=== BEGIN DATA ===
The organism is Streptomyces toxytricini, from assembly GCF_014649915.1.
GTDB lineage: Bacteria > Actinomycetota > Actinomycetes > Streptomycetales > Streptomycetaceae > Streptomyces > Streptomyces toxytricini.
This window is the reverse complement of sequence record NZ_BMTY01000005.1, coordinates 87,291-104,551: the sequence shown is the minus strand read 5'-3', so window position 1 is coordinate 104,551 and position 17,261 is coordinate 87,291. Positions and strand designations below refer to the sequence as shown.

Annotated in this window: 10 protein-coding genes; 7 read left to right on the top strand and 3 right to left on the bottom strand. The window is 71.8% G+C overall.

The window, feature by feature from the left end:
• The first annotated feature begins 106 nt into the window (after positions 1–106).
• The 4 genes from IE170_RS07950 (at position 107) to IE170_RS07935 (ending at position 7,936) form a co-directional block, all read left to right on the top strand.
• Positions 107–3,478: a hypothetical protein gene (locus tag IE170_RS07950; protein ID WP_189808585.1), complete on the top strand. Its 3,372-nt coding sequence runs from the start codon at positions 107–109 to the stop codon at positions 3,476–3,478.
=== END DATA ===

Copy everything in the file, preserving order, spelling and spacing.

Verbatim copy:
The organism is Streptomyces toxytricini, from assembly GCF_014649915.1.
GTDB lineage: Bacteria > Actinomycetota > Actinomycetes > Streptomycetales > Streptomycetaceae > Streptomyces > Streptomyces toxytricini.
This window is the reverse complement of sequence record NZ_BMTY01000005.1, coordinates 87,291-104,551: the sequence shown is the minus strand read 5'-3', so window position 1 is coordinate 104,551 and position 17,261 is coordinate 87,291. Positions and strand designations below refer to the sequence as shown.

Annotated in this window: 10 protein-coding genes; 7 read left to right on the top strand and 3 right to left on the bottom strand. The window is 71.8% G+C overall.

The window, feature by feature from the left end:
• The first annotated feature begins 106 nt into the window (after positions 1–106).
• The 4 genes from IE170_RS07950 (at position 107) to IE170_RS07935 (ending at position 7,936) form a co-directional block, all read left to right on the top strand.
• Positions 107–3,478: a hypothetical protein gene (locus tag IE170_RS07950; protein ID WP_189808585.1), complete on the top strand. Its 3,372-nt coding sequence runs from the start codon at positions 107–109 to the stop codon at positions 3,476–3,478.